In the present study we also explored the cumulative exposure to oral OA therapies measured in different time windows, from 2 to 5 years before the date of the KR, to evaluate their impact in different scenarios to yield robustness of our analyses. Interestingly, these analyses did not show any time frame trends, shorter or longer, that would significantly promote greater risk of KR. Windows of 6 to 8 years of exposure to oral OA therapies were also considered, but the number of available patients was too small for statistical inference.
The results of the study are reassuring and clinically relevant since they tackle the confounding role of any oral intervention to treat pain as a “last resort” prior to inevitable surgery, creating a spurious association between drug usage and the risk of KR, in turn suggesting a deleterious role of the medication via a channeling bias. Moreover, presence of severe comorbidities, frequently encountered with severe OA, are usually perceived by orthopedic surgeons as promoting perioperative risks and, as such, they are less inclined to recommend surgery for these patients. These same comorbidities may also preclude the use of NSAIDs and narcotics for these “morbid” patients, hence yielding spurious correlation between use of these medications and more KRs being performed.
Our study has a number of strengths. First, it was conducted using the large OAI database, representative of a North American population with fairly open access to usual care for knee OA, including KR, based on patient and physician preferences in a context of a real-world scenario. Second, to our knowledge, this is among the first studies that allowed stratification of risk of KR by extent of exposure to oral OA medication versus no exposure, which is paramount when trying to establish a cause-effect of medication on an ultimate outcome such as KR. We chose a priori a 3-year window of oral OA medication exposure based on a clinical rationale and the design of previous studies [17, 30, 31]. Third, per the OAI design, we have great certainty about the knee OA diagnosis and its KR indication based on detailed information on demographics, symptoms, imaging, and drug use for both patients and their matched controls. Fourth, medical data were routinely recorded by investigators including rheumatologists and orthopedic surgeons without a study hypothesis, yielding a “nested” case-control study, hence minimizing the possibility of recall bias, which plagues conventional retrospective chart review studies. Last, the excellent matching yielded from our control selection strategy, as shown in the baseline characteristics comparison, is reassuring, as control selection is always an important issue for nested case-control designs as poor choices may yield very different conclusions.
Limitations of this study include the fact that it did not allow identification of any specific drug class. For instance, the impossibility of defining a specific NSAID name within the database is a limitation as some NSAIDs, such as for example indomethacin, may prove to be more deleterious than others [4,5,6,7,8,9]. The data provided on drug usage were obtained by self-administered questionnaire and not by a traditional pill count, which is used to assess adherence and persistence to medication in most clinical trials. This could underestimate true prolonged and cumulative usage of these medications. We have nonetheless tried to establish a “dose-effect” response using categories we have coined levels of “exposure”: no exposure, occasional (exposure 1–79%), or regular (≥ 80%) medication usage, acknowledging such limitation.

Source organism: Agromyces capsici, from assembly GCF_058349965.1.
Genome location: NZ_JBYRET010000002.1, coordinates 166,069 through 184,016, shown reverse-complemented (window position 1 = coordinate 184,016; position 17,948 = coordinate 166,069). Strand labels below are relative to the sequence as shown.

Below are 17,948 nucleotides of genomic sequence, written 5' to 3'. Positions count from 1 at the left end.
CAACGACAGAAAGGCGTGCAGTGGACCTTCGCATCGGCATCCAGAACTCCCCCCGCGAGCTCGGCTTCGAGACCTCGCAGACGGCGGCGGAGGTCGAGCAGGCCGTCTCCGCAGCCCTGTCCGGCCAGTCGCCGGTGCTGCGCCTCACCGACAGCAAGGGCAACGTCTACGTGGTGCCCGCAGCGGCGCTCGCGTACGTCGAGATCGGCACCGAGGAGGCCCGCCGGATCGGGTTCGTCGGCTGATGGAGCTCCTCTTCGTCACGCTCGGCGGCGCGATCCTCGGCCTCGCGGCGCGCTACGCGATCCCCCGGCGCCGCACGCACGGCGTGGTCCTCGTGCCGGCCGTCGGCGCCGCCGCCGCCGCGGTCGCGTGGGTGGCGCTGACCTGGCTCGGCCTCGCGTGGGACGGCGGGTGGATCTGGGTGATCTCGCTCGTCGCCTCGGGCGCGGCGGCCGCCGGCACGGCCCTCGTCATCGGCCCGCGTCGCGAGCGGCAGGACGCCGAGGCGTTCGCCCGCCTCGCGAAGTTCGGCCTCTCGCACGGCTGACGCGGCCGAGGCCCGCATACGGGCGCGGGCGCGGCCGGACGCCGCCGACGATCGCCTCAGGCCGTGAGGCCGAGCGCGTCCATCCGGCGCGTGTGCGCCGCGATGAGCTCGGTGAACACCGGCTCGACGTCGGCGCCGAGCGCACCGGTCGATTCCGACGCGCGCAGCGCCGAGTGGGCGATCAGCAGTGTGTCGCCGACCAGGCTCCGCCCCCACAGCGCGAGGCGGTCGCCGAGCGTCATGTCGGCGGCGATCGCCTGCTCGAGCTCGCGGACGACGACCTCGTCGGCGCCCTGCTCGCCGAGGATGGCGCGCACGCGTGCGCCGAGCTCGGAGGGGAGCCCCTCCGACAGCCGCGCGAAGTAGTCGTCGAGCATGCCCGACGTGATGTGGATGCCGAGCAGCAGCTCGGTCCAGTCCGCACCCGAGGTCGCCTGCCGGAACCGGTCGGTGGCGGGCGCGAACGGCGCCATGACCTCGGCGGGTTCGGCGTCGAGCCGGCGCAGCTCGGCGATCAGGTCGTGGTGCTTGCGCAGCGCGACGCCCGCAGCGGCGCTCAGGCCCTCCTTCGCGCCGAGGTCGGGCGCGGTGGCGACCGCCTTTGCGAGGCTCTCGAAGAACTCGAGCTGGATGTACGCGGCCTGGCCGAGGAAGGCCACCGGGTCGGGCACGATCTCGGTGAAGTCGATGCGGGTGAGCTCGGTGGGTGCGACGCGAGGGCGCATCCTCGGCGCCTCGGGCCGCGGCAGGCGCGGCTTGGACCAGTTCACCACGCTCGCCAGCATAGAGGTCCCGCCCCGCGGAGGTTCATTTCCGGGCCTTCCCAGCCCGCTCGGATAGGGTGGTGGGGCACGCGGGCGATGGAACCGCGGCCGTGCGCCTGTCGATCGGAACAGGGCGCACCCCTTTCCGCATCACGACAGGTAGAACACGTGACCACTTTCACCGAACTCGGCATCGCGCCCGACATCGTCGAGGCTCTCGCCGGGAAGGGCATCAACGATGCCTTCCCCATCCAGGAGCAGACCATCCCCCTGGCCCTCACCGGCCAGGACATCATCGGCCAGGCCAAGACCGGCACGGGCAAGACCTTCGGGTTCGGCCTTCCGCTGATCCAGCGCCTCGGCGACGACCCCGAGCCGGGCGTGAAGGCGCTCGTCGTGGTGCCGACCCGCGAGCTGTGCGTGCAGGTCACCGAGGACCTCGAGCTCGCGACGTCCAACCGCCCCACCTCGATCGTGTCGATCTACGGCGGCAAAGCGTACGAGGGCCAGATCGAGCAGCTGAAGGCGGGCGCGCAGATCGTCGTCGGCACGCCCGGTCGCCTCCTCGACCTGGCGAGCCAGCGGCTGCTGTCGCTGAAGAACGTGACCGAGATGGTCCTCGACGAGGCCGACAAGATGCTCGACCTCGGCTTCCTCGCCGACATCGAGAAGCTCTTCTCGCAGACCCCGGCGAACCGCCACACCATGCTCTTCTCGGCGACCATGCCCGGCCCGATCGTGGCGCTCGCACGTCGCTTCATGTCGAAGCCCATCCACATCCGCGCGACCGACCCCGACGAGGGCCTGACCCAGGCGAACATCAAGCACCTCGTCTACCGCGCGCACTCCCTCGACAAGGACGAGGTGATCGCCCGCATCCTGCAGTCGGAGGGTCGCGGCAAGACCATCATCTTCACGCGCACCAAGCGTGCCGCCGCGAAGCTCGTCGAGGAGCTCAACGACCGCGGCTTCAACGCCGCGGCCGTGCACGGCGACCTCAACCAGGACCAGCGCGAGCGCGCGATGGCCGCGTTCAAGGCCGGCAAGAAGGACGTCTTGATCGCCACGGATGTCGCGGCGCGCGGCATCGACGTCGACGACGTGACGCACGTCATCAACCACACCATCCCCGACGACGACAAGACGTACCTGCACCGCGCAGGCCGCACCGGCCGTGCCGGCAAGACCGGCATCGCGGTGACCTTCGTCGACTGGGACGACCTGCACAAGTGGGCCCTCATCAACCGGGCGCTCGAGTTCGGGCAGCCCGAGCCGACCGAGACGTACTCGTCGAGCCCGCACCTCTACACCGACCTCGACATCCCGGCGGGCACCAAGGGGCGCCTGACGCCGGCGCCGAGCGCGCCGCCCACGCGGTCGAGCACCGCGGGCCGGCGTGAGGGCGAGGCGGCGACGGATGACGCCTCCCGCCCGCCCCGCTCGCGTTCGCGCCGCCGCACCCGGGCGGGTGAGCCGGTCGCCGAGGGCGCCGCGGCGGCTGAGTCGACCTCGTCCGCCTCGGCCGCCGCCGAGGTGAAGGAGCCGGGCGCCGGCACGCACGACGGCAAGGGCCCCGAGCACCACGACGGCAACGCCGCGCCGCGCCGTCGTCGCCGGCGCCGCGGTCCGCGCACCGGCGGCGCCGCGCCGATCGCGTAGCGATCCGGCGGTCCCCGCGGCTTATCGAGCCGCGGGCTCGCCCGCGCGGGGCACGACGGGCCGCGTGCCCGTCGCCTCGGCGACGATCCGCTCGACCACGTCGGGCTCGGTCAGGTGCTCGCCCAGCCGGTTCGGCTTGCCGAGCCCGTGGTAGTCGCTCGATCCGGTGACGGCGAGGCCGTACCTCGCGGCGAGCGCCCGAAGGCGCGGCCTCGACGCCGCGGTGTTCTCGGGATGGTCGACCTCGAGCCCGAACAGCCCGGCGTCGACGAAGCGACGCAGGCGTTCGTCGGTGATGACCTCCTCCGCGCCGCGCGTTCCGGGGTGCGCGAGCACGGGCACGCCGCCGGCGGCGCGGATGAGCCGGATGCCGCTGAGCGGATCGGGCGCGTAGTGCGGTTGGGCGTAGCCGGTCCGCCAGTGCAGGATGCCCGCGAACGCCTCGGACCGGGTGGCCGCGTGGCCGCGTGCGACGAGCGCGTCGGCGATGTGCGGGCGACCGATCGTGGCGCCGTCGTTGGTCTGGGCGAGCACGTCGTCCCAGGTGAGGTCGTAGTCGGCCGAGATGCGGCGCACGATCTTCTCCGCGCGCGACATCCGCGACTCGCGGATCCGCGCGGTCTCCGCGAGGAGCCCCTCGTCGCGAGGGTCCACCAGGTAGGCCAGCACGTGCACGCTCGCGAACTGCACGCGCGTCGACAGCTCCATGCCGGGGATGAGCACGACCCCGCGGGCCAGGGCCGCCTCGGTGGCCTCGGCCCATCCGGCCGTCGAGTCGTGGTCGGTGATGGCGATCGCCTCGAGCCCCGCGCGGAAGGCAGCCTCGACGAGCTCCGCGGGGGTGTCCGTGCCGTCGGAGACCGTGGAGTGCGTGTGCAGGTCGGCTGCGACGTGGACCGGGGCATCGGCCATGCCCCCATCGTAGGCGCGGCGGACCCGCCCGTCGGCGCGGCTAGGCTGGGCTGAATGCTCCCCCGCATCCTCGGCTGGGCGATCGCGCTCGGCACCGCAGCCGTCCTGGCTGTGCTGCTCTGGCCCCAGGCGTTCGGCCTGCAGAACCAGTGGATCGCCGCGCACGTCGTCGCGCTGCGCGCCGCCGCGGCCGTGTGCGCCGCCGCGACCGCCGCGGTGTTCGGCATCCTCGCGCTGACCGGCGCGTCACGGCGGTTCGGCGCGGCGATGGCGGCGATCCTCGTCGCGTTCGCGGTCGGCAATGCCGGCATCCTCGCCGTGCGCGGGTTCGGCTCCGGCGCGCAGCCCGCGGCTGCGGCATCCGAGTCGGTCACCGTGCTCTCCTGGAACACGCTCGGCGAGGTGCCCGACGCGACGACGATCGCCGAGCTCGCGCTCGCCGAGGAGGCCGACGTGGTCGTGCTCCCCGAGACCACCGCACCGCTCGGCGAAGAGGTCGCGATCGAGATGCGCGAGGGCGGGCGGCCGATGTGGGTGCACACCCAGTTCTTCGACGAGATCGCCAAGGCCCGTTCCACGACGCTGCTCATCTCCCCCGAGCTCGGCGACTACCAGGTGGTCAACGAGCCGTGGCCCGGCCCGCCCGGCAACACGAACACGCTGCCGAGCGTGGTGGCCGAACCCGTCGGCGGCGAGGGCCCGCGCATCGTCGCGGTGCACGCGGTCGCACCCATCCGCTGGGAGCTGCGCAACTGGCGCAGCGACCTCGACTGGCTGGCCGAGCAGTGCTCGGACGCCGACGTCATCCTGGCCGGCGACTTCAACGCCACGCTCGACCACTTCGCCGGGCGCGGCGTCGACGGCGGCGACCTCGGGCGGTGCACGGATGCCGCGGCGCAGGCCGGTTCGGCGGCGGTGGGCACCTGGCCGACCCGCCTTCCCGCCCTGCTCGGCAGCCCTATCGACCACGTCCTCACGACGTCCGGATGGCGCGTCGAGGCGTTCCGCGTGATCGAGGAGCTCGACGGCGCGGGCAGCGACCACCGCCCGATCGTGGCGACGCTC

The study design also did not allow comprehensive assessment of the influence of confounding factors, as some of the data used were only available at baseline and not at the index time of KR. Despite attempts to adjust for several confounders, causal interpretation of the findings is restricted, and residual confounding must be considered when interpreting the results.
Furthermore, this study focused on patients with severe OA in need of surgery; other beneficial or deleterious associations with chronic use of oral OA drugs and subclinical structural damage, as seen using quantitative MRI for example, may be found in subjects with less severe OA.
It was also impossible to assess the knee OA disease duration since onset of symptoms or date of OA diagnosis was not collected in the OAI dataset. Knee OA duration could have a significant impact on the cumulative and progressive joint damage, but we were unfortunately unable to control for it.
Statistical power may also be an issue since, by selecting subjects that had a KR but also had almost all demographic, clinical and MRI information, patient number was reduced from more than 4674 subjects to a mere 218 cases of KR, which is somewhat limited for performing multivariate analyses.
Finally, actual KR occurrences may be considered by some as an inadequate outcome for a comprehensive severe progressive OA definition. In fact, in the present work, we did not assess knee OA progression using imaging outcomes such as JSW or cartilage thickness/volume loss prior to the KR. The rate of such progression might accelerate while nearing the KR occurrence, which may or may not be associated with oral OA medication use. However, as already mentioned, the cartilage volume at index (KR) time as assessed by MRI was similar in both groups, suggesting that over time the factors leading to progression of cartilage volume loss up to the KR were globally balanced in both groups. Despite the great clinical success of KR, the criteria on which surgery is performed are not uniform. Apart from symptoms and radiographic status, surgical indication depends on willingness, comorbidity, access to health care, socioeconomic status, etc. A validated KR “indication” as a clinical outcome, as suggested by the OARSI/Outcome Measures in Rheumatology (OMERACT) group  could help in that regard for future studies.